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I have been asked to help setup a remote desktop solution for a small business that has about 10 workstations. All 10 workstations are sharing a single verizon dsl line with (presumably) a low-end westell DSL modem. They do not currently have a static IP.

Each person would like the ability to remote desktop into their office machine from home, though in all likelihood there will not usually be 1-2 people doing this at any time.

What are the basic obstacles I will have to deal with? I presume not having a static ip is one problem that needs to be solved, but even with a single static IP, how will the remote connection finds it way to the proper machine? Is there some routing software that can be employed here, or another method?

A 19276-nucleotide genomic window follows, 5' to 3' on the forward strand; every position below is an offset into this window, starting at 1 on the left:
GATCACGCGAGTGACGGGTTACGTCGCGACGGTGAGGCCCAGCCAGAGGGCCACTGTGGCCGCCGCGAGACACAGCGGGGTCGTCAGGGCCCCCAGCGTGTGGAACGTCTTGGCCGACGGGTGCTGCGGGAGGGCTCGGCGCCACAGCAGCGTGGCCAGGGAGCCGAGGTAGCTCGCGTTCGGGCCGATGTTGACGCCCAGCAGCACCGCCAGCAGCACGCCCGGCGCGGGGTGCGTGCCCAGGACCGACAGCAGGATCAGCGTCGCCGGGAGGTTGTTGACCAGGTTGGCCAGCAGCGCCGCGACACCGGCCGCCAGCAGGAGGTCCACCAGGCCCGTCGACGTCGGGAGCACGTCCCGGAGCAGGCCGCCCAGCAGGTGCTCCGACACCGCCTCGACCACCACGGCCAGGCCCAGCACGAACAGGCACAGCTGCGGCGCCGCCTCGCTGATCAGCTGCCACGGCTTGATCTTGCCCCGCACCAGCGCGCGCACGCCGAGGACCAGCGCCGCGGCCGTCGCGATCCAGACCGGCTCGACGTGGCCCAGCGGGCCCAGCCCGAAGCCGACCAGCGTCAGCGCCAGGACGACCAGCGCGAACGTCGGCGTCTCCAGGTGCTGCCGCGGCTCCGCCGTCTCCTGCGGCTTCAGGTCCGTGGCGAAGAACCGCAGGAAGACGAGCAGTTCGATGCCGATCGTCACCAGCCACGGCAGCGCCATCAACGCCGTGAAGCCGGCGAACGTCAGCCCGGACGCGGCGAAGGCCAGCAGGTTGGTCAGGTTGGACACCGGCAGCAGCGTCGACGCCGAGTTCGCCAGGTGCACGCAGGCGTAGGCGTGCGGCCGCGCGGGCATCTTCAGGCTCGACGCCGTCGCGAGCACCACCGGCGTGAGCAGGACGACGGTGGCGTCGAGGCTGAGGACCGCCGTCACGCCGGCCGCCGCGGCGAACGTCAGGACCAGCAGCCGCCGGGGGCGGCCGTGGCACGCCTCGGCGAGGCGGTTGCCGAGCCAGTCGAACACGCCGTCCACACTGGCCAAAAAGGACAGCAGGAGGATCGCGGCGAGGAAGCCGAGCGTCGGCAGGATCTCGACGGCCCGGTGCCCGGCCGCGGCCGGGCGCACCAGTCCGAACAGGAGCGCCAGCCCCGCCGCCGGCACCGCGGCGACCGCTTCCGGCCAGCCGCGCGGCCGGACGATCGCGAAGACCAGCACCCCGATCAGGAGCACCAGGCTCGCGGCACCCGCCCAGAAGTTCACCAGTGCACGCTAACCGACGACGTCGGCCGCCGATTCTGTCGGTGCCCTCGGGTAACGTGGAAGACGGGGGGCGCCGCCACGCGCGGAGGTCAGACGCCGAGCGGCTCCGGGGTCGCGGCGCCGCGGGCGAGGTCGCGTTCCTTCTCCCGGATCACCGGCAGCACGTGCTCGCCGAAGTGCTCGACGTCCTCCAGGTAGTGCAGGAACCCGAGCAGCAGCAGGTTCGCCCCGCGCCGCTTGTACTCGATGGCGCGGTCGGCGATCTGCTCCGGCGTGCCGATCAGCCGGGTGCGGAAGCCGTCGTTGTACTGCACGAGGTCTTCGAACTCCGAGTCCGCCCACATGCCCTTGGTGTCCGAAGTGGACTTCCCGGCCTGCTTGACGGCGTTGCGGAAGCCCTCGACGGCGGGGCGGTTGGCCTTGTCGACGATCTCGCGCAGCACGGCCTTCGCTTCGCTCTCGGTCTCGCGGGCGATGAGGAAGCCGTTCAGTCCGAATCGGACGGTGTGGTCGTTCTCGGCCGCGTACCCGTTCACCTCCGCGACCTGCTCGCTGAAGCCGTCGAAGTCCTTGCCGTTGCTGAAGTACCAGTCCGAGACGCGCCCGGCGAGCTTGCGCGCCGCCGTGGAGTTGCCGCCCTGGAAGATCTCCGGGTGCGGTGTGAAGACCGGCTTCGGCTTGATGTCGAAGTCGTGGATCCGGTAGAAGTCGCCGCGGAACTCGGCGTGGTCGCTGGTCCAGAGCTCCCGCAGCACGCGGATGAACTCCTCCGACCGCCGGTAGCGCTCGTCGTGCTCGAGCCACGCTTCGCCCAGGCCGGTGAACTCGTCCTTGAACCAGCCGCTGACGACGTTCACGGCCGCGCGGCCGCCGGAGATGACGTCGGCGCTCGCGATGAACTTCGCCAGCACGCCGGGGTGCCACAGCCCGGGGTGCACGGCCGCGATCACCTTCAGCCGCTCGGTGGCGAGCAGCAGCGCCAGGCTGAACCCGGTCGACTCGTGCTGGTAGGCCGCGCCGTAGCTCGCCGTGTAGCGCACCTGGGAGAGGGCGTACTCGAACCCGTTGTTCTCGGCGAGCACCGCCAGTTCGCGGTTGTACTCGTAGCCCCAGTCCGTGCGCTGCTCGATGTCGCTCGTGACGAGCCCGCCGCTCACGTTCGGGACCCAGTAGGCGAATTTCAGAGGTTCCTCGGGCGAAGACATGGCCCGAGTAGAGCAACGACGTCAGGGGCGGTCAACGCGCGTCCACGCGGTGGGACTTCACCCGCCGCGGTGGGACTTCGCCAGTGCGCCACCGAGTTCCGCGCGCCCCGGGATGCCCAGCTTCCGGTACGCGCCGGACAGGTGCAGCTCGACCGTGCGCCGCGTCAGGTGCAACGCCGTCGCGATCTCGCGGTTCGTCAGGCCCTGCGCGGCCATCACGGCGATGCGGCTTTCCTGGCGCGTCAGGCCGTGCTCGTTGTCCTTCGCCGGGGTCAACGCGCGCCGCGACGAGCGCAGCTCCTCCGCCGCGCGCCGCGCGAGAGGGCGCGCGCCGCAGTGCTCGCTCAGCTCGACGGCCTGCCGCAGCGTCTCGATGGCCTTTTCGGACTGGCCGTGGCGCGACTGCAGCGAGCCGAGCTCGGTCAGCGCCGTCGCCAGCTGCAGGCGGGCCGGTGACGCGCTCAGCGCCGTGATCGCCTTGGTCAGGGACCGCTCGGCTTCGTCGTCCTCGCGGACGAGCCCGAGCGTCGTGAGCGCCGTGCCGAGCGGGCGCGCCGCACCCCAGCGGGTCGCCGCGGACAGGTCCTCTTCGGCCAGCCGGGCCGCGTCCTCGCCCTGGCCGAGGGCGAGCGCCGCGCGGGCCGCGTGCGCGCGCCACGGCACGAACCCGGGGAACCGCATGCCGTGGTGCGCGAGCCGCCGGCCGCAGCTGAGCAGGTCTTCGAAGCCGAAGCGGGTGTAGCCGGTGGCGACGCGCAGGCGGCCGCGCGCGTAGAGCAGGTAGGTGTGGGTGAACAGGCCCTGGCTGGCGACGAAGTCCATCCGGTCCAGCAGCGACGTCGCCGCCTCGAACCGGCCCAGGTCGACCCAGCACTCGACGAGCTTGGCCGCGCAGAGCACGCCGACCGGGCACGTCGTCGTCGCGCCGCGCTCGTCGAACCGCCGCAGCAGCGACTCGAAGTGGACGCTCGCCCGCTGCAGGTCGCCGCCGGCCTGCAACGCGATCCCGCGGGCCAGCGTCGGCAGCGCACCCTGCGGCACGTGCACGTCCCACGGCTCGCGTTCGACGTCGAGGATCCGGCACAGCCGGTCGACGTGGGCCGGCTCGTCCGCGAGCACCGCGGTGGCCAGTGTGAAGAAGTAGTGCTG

Links or suggestions much appreciated. I assume this problem has likely been faced by many folks before...

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up vote 10 down vote accepted

Use an external dynamic DNS service to associate your IP with a DNS name.

Then, you can port-forward different external ports to the same RDP port on different internal systems. This is not routing, this is just one of the many ways you can use the features of NAT.

The desktops, of course, will need to be on, and have static internal IP addresses, or else the port-forwarding won't work.

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And he'll also need a router that can do that. I know older Linksys routers do not have the ability to have a different internal port than the external port in the port forwarding mappings; you'd have to change the port that RDP listens on if that was the case/only router option. –  gravyface Aug 22 '11 at 17:03
    
Throw DD-WRT on a cheap WRT54G and that will solve the majority of any problems he may face regarding the router. –  Jason Taylor Aug 22 '11 at 17:06
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